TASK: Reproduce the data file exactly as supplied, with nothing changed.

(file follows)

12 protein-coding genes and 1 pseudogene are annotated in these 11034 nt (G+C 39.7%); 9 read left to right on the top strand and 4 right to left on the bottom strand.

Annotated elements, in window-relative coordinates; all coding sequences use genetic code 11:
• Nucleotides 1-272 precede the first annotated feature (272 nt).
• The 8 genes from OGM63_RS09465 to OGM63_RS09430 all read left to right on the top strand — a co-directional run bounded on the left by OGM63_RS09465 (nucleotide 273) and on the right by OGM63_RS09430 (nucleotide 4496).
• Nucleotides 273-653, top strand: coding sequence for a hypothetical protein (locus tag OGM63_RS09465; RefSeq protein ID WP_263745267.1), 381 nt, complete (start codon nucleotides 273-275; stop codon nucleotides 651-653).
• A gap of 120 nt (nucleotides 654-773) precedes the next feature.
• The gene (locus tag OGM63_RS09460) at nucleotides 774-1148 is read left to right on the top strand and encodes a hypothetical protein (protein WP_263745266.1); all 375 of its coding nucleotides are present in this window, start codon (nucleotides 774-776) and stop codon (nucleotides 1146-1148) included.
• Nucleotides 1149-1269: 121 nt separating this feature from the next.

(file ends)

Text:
12 protein-coding genes and 1 pseudogene are annotated in these 11034 nt (G+C 39.7%); 9 read left to right on the top strand and 4 right to left on the bottom strand.

Annotated elements, in window-relative coordinates; all coding sequences use genetic code 11:
• Nucleotides 1-272 precede the first annotated feature (272 nt).
• The 8 genes from OGM63_RS09465 to OGM63_RS09430 all read left to right on the top strand — a co-directional run bounded on the left by OGM63_RS09465 (nucleotide 273) and on the right by OGM63_RS09430 (nucleotide 4496).
• Nucleotides 273-653, top strand: coding sequence for a hypothetical protein (locus tag OGM63_RS09465; RefSeq protein ID WP_263745267.1), 381 nt, complete (start codon nucleotides 273-275; stop codon nucleotides 651-653).
• A gap of 120 nt (nucleotides 654-773) precedes the next feature.
• The gene (locus tag OGM63_RS09460) at nucleotides 774-1148 is read left to right on the top strand and encodes a hypothetical protein (protein WP_263745266.1); all 375 of its coding nucleotides are present in this window, start codon (nucleotides 774-776) and stop codon (nucleotides 1146-1148) included.
• Nucleotides 1149-1269: 121 nt separating this feature from the next.